Jan 25, 2005

John Paul II and Moral Theology

Why is the Pope so hard on  "teleological", "consequentialist" and "proportionalist" ethical theories?        

    John Paul II in Veritatis Splendor places emphasis on the good rooted in a divine, or eternal law.  In saying this he is advocating a moral system based on the principles of Natural Law Theory, even though in the encyclical he states that the Church does not support a particular theological or philosophical system, it is precisely natural law that he advocates in this encyclical.  The Pope doesn’t like the systems he calls “teleologismand “proportionalism”.  About Teleologism and Proportionalism, he says, “Such theories however are not faithful to the Church's teaching, when they believe they can justify, as morally good, deliberate choices of kinds of behavior contrary to the commandments of the divine and natural law.”  So, again, it seems John Paul II doesn’t like it when a moral system does not place commandment over love, for example, or personal responsibility.  It makes sense that he would argue in this manner, considering the Gospel passage he chose to set the stage for this encyclical, the story of the rich young man, which he uses to set up the standard for moral norms.  The Pope wants to place certain ethical norms in place, based on a ethics of divine commandment.  The Pope is trying to work out a system that claims certain actions are evil, because their objects, in of themselves are evil.  He claims that the so called proportionalist and teleological systems do not claim the “object” of an act -- such as contraception -- as evil in of itself, but instead attempt to examine the intention or circumstances of the act, invariably “letting people off the hook”.  For the Pope, an evil act is evil, regardless of the circumstances or intentions.   For example, contraception is evil, because the object of preventing life to form in a woman’s womb artificially is always an intrinsically evil act -- even though in Humane Vitae, Paul VI tried very hard to steer clear from such wording, the Pope seems to have no qualms in doing so.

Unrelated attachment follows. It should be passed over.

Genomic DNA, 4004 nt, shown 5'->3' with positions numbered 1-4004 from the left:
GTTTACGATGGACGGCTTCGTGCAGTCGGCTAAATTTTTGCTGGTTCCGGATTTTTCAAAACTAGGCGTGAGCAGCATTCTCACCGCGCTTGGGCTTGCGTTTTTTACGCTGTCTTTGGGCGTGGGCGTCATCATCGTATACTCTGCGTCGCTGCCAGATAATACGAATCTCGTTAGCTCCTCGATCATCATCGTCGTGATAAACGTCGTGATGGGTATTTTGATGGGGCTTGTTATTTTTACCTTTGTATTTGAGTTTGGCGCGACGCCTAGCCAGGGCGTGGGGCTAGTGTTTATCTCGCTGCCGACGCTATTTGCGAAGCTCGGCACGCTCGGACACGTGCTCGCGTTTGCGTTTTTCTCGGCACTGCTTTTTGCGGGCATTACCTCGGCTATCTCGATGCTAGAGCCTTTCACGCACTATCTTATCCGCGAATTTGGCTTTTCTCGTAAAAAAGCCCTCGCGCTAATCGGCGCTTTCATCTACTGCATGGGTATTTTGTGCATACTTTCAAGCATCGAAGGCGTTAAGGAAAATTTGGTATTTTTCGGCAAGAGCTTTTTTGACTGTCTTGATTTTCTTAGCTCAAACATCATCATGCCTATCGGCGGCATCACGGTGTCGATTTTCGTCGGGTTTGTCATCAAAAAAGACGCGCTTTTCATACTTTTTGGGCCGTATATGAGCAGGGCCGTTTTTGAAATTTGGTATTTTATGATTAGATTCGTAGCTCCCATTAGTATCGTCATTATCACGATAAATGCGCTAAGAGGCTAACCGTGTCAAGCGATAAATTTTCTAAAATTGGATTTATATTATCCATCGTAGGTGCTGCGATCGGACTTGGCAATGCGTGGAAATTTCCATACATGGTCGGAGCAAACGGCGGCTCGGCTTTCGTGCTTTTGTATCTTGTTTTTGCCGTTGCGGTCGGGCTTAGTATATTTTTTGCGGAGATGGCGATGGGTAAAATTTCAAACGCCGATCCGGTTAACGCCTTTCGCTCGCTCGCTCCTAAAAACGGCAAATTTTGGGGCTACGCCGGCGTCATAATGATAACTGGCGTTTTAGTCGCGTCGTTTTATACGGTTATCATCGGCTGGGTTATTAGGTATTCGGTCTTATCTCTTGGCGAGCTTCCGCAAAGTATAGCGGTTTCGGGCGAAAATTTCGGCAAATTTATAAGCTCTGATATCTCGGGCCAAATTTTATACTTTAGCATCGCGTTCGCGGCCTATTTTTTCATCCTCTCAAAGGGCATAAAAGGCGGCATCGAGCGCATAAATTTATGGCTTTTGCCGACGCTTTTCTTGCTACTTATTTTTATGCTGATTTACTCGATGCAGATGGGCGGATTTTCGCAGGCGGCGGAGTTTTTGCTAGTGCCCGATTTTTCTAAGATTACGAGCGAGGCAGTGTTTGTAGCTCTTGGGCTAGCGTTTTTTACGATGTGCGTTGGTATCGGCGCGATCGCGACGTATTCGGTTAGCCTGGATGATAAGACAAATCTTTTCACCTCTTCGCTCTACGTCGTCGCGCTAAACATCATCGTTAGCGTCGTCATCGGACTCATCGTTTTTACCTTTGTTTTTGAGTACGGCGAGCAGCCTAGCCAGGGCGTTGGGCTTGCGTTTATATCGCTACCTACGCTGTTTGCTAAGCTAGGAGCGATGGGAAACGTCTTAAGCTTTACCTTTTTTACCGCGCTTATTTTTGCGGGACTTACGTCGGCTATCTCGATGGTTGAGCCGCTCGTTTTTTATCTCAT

It seems to me that instead of point blank condemning these moral systems the right thing to do would be able to form some kind of compromise between the two, or to discover a moral theologian that seems to be able to form a really good systems based on something rather than the  object in of itself and still remain true to Catholic teaching.  I myself do not consider myself a proponent of Natural Law.  I am too Platonic, too much of a Romantic, to get into the Aristotelian flavored ethics of Thomas.  Although, it seems to me the Pope should be more like Thomas in attempting to incorporate “pagan” ideas into Christian thought.  Maybe there is something good out there that we really have not integrated well into our Catholic moral teaching.  If Thomas could do what he did with Aristotle, why can’t we do the same with Existentialism -- or even Phenomenology.  The Pope is a Phenomenologist, I understand, but this encyclical does not seem to be written in a phenomenological vein, instead it is much more steeped in the language of law and norms, especially in regards to sexual ethics.  Wouldn’t it be okay to sanction certain objectively evil acts?  Doesn’t the church in a way use proportionalism when it attempts to justify War?  I may be wrong, but it seems that the Pope is unyielding when it comes to matters of sexual ethics, when in fact, the Parable of the rich young man is more about wealth.  There seems to be a trend in moral theology that condemns without reserve evil acts such as abortion, but allows wiggle room for War and deportation, for example.  Again, I believe we should be able to reach a compromise.

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